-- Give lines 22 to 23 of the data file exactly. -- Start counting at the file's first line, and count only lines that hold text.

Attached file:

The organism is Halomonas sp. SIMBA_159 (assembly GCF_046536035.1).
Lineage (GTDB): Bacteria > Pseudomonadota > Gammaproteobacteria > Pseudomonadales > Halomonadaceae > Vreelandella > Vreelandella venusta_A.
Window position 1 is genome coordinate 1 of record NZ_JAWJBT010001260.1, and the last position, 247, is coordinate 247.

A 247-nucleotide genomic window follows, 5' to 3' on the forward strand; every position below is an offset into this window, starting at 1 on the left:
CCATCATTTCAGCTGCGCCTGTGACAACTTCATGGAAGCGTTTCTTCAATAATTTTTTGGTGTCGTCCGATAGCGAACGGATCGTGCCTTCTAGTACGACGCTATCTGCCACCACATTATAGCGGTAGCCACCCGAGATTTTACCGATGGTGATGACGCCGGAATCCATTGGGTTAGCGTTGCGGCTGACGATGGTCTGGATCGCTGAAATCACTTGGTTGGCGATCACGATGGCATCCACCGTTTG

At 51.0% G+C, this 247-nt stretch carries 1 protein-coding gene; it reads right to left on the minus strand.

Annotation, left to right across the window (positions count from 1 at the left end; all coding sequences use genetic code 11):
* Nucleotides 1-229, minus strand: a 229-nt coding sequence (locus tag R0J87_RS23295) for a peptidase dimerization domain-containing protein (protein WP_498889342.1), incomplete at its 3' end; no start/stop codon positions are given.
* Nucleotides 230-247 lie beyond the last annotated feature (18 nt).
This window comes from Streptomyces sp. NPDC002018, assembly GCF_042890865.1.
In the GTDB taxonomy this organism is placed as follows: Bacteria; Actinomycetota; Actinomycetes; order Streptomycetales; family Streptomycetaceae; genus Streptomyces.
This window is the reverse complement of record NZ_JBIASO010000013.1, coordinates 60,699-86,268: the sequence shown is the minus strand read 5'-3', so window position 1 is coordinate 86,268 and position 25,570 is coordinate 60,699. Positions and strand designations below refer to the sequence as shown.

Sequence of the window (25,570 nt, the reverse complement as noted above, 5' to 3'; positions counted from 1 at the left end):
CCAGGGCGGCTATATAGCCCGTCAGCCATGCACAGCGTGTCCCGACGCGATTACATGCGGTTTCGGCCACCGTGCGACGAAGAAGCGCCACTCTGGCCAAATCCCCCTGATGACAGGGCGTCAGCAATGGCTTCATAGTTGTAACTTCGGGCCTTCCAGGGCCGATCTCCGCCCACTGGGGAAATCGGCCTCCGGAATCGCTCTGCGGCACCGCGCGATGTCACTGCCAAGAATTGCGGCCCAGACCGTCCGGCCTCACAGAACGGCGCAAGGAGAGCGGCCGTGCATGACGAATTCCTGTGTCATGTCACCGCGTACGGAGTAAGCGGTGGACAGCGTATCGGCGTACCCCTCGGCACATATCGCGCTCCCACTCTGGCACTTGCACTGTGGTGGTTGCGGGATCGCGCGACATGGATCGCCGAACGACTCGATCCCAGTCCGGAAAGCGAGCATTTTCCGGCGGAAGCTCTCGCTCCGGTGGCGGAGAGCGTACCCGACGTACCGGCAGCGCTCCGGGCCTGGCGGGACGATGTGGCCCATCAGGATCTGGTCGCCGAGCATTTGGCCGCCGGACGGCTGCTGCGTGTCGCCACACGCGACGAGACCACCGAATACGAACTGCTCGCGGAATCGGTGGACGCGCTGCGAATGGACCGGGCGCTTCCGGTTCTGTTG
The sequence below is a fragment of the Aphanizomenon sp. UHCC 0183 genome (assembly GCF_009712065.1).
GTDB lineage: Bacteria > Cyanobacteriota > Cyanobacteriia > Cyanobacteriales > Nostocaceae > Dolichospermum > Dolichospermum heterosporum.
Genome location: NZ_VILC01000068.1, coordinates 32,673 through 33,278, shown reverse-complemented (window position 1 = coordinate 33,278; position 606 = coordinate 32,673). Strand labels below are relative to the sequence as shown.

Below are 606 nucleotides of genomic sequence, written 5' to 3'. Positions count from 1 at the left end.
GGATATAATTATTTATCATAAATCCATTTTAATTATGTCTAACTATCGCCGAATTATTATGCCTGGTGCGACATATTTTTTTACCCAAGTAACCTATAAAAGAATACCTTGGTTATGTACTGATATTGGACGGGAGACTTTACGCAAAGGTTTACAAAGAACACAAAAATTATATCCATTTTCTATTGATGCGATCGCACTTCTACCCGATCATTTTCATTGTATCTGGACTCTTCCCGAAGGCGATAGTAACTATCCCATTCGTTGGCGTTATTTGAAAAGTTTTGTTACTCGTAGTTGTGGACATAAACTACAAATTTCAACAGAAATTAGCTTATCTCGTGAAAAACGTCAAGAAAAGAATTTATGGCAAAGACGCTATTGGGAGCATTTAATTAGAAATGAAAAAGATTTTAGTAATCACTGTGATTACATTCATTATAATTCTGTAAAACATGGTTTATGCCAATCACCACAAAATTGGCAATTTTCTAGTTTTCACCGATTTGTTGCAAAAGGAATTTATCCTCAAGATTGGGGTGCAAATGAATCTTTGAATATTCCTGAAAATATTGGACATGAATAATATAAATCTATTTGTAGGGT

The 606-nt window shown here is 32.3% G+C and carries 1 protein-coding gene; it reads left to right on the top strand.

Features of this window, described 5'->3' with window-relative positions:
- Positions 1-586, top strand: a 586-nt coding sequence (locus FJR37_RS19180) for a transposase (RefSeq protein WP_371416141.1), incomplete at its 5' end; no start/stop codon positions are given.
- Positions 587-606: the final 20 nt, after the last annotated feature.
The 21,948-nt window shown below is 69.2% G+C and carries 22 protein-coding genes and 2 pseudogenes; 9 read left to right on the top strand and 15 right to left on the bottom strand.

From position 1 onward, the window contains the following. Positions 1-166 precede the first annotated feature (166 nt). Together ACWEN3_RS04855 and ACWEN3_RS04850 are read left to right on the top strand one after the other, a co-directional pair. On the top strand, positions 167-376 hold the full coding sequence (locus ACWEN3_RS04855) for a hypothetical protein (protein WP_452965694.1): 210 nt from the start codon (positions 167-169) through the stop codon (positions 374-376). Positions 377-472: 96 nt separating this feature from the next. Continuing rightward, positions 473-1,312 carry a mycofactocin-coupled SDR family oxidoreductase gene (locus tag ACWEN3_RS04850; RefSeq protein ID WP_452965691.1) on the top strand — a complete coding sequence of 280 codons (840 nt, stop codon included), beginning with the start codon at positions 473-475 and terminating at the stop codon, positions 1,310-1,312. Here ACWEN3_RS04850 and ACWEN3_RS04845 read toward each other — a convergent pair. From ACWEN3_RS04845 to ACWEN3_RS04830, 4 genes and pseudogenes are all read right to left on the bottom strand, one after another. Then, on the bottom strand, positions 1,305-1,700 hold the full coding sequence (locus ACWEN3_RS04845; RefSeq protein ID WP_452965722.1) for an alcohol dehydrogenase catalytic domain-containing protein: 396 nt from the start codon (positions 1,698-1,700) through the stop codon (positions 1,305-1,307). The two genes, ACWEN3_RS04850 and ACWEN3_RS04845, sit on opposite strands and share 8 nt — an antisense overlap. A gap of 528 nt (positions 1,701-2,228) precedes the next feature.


- Positions 1-586, top strand: a 586-nt coding sequence (locus FJR37_RS19180) for a transposase (RefSeq protein WP_371416141.1), incomplete at its 5' end; no start/stop codon positions are given.
- Positions 587-606: the final 20 nt, after the last annotated feature.